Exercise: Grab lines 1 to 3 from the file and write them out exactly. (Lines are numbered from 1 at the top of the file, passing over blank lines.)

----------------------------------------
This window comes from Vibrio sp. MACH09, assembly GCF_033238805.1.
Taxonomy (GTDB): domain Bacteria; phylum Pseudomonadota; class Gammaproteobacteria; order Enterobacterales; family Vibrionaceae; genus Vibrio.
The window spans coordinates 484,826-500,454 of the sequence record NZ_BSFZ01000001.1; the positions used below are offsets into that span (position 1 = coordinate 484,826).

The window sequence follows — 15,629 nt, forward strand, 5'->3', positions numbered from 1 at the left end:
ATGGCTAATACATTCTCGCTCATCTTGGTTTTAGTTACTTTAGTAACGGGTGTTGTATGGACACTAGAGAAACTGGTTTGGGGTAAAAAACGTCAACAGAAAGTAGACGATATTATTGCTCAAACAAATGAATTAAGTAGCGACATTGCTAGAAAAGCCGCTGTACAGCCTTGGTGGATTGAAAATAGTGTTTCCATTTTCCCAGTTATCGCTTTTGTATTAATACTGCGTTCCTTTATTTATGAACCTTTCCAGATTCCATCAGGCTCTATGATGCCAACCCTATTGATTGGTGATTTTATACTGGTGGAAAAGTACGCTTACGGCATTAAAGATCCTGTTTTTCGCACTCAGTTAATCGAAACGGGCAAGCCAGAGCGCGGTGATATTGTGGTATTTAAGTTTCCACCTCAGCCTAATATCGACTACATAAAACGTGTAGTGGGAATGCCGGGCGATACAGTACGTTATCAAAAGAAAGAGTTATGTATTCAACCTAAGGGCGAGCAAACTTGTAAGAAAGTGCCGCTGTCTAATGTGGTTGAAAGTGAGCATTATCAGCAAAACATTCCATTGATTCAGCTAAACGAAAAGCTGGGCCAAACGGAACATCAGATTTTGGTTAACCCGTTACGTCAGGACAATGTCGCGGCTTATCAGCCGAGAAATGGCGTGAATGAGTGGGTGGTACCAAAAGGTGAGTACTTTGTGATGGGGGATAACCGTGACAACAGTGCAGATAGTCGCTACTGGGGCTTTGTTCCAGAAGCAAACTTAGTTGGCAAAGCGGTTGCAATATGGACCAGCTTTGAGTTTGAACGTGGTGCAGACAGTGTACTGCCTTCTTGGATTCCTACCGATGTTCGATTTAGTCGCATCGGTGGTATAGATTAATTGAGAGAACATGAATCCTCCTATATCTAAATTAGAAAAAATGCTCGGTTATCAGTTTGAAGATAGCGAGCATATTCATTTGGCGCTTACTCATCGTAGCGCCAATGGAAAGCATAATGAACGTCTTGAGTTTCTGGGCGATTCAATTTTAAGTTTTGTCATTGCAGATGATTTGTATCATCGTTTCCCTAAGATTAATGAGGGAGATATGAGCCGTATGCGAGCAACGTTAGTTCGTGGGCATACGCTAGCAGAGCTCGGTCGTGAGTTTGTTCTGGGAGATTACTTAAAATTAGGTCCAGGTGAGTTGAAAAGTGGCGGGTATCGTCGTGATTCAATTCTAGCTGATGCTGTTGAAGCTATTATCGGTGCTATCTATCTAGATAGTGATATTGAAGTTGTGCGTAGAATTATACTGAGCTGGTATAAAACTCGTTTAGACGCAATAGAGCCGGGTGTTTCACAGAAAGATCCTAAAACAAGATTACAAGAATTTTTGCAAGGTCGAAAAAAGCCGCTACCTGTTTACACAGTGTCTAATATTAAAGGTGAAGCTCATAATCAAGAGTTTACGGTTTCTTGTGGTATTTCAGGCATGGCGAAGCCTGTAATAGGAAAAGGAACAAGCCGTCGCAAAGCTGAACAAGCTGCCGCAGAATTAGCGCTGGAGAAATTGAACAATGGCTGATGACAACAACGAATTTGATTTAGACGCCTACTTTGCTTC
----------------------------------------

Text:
This window comes from Vibrio sp. MACH09, assembly GCF_033238805.1.
Taxonomy (GTDB): domain Bacteria; phylum Pseudomonadota; class Gammaproteobacteria; order Enterobacterales; family Vibrionaceae; genus Vibrio.
The window spans coordinates 484,826-500,454 of the sequence record NZ_BSFZ01000001.1; the positions used below are offsets into that span (position 1 = coordinate 484,826).